The detector 42 receives the first digital down converted signal 39 and performs a first signal quality measurement 43 of the signal 39. The signal quality measurement 43 is indicative of the signal quality of the digitized signal. Similarly, the detector 44 performs a second signal quality measurement 45 of the second digital down converted signal 41. The first signal quality measurement 43 and the second signal quality measurement 45 are received by the comparison module 46. The comparison module selects either the first digital down converted signal 39 or the second digital down converted signal 41 based on a comparison of the first signal quality measurement 43 and the second quality measurement 45. The selection module 52 in response to the comparison module 46 then outputs the selected digitally down converted signal 48. In accordance with one embodiment of the present invention, the digitally down converted signal 48 is either the first digital down converted signal 39 or the second digital downconverted signal 41. In accordance with another embodiment, the digitally down converted signal 48 may be a combination of the first and second digitally down converted signals 39, 41.
In the preferred embodiment, the RF downconverter 22 includes a mixer such as a Watkins Johnson, HDMII model mixer, and the oscillator 24 is a MC145151FN2 synthesizer IC with a MC12073A prescalar integrated circuit (IC), both available from Motorola, in conjunction with a voltage controlled oscillator set to a desired injection frequency. The first A/D converter 28 is preferably an Analog Devices A/D 9042 operating at a clock rate of 61.44 Mhz. The second A/D converter 30 is preferably an Analog Devices A/D 9042 operating at a rate of 61.60 Mhz. The first and second digital down converters 38, 40 and NCOs 32 and 34 are preferably each provided by a Harris Corp. HSP50016 digital downconverter which includes NCO functionality internally. The detectors 42 and 44 may be of various types depending on the particular application of the apparatus 10. For example, in an advanced mobile phone system (AMPS) type cellular system, detectors 42 and 44 are preferably supervisory audio tone (SAT) detectors where the output of the SAT detectors would provide inputs to a SAT comparator in the comparison module 46. However, in a time division multiple access (TDMA) type of cellular system, detectors 42 and 44 are preferably correlator type detectors and the detectors 42 and 44 would be correlated with a predefined synchronization word for a selected time slot and preferably include a bit error rate measurement to determine the quality 43 and 45 respectively. The processor 36 is preferably a MC68302 processor from Motorola.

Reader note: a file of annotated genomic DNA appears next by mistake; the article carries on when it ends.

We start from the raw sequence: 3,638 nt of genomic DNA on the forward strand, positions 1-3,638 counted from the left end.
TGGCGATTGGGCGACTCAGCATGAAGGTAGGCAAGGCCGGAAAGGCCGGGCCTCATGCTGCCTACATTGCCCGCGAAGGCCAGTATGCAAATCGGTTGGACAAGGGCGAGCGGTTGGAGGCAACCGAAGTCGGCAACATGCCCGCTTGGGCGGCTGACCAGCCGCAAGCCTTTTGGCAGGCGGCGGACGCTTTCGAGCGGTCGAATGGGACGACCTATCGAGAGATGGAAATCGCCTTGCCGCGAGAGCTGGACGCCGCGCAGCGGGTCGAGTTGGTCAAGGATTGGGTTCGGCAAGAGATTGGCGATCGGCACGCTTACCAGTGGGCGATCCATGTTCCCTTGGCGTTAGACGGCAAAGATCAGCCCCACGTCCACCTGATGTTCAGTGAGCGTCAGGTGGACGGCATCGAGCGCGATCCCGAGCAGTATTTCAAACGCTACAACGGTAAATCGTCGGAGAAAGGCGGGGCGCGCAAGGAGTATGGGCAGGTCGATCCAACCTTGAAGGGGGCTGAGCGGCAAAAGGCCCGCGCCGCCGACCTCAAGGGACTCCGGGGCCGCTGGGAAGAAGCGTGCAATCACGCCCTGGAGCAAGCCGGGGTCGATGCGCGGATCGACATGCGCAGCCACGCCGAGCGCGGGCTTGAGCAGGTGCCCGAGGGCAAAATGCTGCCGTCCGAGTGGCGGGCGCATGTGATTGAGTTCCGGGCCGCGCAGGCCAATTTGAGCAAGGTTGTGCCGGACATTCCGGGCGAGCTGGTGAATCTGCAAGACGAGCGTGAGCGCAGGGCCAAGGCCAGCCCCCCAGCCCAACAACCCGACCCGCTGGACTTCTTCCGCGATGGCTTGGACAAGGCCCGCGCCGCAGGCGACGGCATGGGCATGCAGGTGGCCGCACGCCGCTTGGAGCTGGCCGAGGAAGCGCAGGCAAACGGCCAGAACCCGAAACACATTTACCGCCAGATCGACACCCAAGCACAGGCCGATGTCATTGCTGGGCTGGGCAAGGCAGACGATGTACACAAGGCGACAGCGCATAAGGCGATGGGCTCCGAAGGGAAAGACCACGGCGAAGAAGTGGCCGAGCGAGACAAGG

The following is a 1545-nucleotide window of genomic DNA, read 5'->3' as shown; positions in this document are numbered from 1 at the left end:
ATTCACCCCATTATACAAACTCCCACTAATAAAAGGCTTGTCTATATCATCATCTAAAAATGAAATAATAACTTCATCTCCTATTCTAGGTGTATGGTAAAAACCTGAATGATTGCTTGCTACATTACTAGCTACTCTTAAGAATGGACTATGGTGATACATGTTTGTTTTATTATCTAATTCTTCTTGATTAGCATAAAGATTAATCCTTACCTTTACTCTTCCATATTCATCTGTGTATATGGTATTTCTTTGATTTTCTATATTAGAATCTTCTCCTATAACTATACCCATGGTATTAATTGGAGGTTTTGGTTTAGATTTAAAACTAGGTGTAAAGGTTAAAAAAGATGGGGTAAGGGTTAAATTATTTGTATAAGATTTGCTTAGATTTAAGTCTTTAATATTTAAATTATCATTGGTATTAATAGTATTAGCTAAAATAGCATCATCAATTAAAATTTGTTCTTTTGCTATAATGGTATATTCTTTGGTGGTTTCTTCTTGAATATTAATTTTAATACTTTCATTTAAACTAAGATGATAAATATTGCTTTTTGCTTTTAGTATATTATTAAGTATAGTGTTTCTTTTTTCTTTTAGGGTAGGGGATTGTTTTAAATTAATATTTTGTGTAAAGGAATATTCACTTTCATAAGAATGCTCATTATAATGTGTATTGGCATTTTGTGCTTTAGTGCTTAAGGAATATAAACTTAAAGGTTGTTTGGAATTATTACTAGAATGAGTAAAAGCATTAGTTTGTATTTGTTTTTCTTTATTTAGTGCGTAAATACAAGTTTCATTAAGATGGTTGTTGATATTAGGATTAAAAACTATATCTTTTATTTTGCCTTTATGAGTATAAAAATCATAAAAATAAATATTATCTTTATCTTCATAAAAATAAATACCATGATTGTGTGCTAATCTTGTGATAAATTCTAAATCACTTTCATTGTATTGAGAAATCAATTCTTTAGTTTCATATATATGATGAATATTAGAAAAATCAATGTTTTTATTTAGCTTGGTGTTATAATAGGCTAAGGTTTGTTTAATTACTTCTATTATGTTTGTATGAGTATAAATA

It should be noted that by operating the first A/D converter 28 at a different clocking rate than the second A/D converter 30, the corresponding digital downconverters 38 and 40 are preferably tuned to different respective frequencies to receive the desired channels of the signals 29 and 31. By operating the first and second converters 28, 30 at differing rates the apparatus 10 increases dynamic range of the detected signal 23. Dynamic range of the detected signal 23 is increased since intermodulation products inherent in the digitization process within the A/D converters 28 and 30 are frequency shifted in output signals 29 and 31 due to the different clocking rates of the A/D converters 28 and 30.